Paper: Mickle, Megan F., and Dennis M. Higgs. “Towards a new understanding of elasmobranch hearing.” Marine Biology 169.1 (2022): 1-13. doi: https://doi.org/10.1007/s00227-021-03996-8
Not so hard of hearing
When you think about sharks, maybe you imagine their swimming abilities, rows of sharp teeth, or dorsal fins peeking out of the water. But have you ever thought about how these top predators are able to hear? While sharks may not have ears exactly like us humans, they do have their own way of detecting sounds in their ocean environments.
The shark ear is only internal, though many species have noticeable holes on their skin to indicate where these inner ears are located. The entire shark inner ear structure consists of three semicircular canals, which are big looping bones that connect to a center structure that holds four important organs. Three of these organs: the uticulus, sacculus, and lagena, contain sensory hair cells (which look like very tiny, short hairs sticking up) with a dense structure called the otoconia on the top of them. The fourth organ, the macula neglecta, connects directly to the external environment and contains sensory hair cells covered in a gelatinous structure. Humans also have semicircular canals in our inner ears, but instead of so many inner ear organs, we have three inner ear bones: the malleus, incus, and stapes.
When sound occurs near a shark, it will cause vibrations that move both the shark’s body and the water around it. The otoconia and gelatinous structures are slightly denser than the rest of the shark’s body, and so will move slightly after the body does. This delayed movement causes the hair cells in the hearing organs to bend, and the direction and amount of this bending will tell a shark where a sound is coming from and how close it is. While all sharks have their hearing system set up in this way, the size of the different inner ear pieces can vary, leaving different species with different hearing capabilities.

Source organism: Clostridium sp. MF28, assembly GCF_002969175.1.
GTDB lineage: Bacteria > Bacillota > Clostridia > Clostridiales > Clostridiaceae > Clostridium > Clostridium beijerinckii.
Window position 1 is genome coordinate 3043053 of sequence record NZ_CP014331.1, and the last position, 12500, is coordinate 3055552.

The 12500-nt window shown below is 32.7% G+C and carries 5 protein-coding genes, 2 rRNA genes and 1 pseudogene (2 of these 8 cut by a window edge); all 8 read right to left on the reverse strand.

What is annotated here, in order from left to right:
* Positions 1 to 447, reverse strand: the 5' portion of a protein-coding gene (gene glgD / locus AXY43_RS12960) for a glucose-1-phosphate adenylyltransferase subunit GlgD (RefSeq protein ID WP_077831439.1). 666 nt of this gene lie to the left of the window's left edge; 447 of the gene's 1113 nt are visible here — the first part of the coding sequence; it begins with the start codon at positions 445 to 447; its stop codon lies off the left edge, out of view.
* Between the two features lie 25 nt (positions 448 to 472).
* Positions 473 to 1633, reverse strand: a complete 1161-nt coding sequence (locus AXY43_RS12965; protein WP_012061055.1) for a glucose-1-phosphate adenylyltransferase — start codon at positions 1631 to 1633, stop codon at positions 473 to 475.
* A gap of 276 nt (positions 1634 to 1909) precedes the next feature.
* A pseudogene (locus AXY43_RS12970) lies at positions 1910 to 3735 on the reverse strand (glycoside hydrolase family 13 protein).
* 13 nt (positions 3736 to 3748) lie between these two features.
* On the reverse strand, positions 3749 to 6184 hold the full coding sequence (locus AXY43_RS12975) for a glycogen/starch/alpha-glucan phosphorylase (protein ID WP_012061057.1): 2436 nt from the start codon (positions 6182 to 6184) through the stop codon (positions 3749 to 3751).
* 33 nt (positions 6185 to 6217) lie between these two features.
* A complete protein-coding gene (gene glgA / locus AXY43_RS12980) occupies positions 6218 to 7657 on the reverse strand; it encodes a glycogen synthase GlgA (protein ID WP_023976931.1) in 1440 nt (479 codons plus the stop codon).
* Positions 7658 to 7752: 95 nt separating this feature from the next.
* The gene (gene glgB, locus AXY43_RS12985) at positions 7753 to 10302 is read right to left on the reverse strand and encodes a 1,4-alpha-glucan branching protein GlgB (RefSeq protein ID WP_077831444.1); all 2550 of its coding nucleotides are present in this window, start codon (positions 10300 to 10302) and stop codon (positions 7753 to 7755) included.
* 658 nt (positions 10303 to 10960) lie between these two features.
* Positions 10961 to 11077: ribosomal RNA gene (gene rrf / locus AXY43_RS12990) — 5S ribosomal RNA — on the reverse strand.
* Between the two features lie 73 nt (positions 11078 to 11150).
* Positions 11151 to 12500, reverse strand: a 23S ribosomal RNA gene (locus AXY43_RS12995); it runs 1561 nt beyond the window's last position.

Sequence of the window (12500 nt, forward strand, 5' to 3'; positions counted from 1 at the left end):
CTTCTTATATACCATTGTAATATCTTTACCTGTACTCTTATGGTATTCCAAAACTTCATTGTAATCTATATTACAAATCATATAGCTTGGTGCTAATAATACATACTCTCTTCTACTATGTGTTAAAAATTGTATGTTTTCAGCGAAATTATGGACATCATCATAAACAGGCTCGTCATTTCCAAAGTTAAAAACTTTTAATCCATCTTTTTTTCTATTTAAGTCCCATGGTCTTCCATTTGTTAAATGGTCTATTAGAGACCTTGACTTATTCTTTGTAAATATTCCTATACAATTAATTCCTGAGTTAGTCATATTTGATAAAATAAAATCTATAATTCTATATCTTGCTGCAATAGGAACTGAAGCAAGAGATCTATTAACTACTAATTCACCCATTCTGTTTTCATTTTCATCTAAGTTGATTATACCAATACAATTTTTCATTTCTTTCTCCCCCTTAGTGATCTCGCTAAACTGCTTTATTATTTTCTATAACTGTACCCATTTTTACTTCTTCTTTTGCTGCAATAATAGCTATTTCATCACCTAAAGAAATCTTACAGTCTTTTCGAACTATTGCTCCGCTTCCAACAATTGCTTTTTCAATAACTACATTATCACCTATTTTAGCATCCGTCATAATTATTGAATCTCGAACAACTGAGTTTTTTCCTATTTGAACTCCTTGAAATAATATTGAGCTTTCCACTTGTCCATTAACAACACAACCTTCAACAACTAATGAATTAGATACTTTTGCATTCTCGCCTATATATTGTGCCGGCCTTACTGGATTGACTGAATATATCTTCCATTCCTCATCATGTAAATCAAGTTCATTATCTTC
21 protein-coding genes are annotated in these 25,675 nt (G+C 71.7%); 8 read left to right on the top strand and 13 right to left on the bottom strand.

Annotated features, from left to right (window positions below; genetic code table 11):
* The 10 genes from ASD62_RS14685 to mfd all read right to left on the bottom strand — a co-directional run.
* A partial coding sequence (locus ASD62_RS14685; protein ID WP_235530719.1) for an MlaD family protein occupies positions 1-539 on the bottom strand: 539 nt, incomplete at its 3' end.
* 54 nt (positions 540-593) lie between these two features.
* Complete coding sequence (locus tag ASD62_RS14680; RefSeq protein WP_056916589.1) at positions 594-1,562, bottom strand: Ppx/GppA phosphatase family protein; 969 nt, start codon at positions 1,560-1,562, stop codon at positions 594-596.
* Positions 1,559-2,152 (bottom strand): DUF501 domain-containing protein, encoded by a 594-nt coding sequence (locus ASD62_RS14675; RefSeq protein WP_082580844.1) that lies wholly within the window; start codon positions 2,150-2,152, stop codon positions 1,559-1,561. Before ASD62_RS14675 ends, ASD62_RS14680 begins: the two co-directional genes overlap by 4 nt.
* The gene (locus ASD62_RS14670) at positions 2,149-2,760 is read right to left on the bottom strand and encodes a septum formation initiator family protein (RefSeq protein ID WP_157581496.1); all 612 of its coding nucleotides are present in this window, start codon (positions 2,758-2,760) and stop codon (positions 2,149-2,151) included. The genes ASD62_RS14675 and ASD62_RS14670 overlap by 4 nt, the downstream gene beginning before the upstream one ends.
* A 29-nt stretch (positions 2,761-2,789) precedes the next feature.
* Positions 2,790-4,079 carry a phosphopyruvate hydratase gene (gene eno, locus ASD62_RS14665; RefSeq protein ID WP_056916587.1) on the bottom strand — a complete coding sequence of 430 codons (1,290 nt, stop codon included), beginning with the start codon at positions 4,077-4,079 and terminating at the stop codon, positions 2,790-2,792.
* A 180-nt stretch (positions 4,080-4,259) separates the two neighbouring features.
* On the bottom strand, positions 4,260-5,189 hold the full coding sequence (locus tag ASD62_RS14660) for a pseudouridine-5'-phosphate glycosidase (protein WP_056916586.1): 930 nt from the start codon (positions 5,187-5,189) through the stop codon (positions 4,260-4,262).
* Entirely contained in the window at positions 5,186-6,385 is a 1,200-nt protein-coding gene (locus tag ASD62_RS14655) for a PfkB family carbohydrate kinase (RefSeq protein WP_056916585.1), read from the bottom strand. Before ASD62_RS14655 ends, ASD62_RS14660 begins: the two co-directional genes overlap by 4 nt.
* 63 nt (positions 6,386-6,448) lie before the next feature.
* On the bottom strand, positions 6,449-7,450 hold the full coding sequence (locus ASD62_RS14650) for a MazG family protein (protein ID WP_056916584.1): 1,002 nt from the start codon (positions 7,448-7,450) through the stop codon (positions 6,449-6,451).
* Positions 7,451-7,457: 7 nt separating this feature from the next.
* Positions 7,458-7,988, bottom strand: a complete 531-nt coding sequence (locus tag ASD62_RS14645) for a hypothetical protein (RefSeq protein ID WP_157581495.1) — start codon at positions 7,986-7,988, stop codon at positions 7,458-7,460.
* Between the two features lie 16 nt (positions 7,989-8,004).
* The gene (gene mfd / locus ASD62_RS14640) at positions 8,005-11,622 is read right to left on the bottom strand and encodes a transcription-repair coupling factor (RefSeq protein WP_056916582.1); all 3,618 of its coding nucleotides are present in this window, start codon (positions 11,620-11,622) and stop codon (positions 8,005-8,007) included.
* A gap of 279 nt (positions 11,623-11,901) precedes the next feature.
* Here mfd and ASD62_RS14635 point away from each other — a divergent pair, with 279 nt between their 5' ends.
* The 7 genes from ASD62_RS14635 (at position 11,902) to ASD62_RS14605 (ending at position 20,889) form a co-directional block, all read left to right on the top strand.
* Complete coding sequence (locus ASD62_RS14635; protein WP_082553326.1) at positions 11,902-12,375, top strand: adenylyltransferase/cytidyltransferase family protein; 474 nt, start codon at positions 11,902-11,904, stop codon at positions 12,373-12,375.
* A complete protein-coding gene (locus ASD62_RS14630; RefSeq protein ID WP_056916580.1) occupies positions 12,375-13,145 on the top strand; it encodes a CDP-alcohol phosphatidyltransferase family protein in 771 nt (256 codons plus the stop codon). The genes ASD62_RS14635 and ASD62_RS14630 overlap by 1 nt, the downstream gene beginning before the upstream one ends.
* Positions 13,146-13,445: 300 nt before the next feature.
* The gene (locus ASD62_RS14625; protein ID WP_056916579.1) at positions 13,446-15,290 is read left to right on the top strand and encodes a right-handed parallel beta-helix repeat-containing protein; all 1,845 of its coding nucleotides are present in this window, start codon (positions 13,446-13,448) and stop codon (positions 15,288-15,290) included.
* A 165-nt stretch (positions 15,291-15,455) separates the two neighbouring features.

What’s within earshot?
Most sharks can hear sounds from over 1 km (about 0.6 miles) away – a distance of about 10 and a half football fields! The sharks that can hear the widest ranges of sound are those that swim in the middle of the water column – think bull sharks or lemon sharks. Sharks that tend to rest on the ocean floor, such as bamboo sharks, cannot hear a wide range of sound frequencies, particularly really high frequencies. Scientists think this is likely because high frequency sounds mimic splashing sounds, which only occur at the surface of the water, and are not very relevant for sharks on the ocean floor.
Many shark species seem to be attracted to sounds that are steady, fast, pulsing beats. These sounds likely mimic those of stressed prey, and could therefore mean an easy meal for the sharks. On the other hand, sharks also tend to avoid certain sounds, namely very loud sounds or sounds that mimic dangerous predators such as killer whales.
So why should you care about how and what sharks are able to hear? Well, it is no secret that shark populations across the globe are on a decline, in part because of overfishing and bycatch incidents (where sharks are accidentally caught by fishermen). If we know what sounds sharks will avoid, it is possible that fishing vessels could play those types of sounds via underwater speakers to deter sharks from coming close to their nets. Knowing the specific types of sounds sharks can hear, and how far away they can hear those sounds, is also helpful in determining how underwater noise pollution affects these top predators. If noise from shipping traffic is too disruptive, it may interfere with sharks’ ability to hear prey, which could lead to them having less successful prey capture events, starving, and potentially dying. Even though these powerful animals may seem intimidating and like they do not need our help to survive, that is simply not true. With a few changes to our fishing industry, we can have a big impact on the populations of these extremely important animals.
I received my PhD in Biology from Wake Forest University, and I received a BS in Biology from Cornell University. My research focuses on the terrestrial locomotion of fishes. I am particularly interested in how different fishes move differently on land, and how one fish may move differently in different environments. While I tend to study small amphibious fishes, I’ve had a lifelong fascination with all ocean animals, and sharks in particular. When not doing science, I enjoy running, attempting to bake and cook, and reading.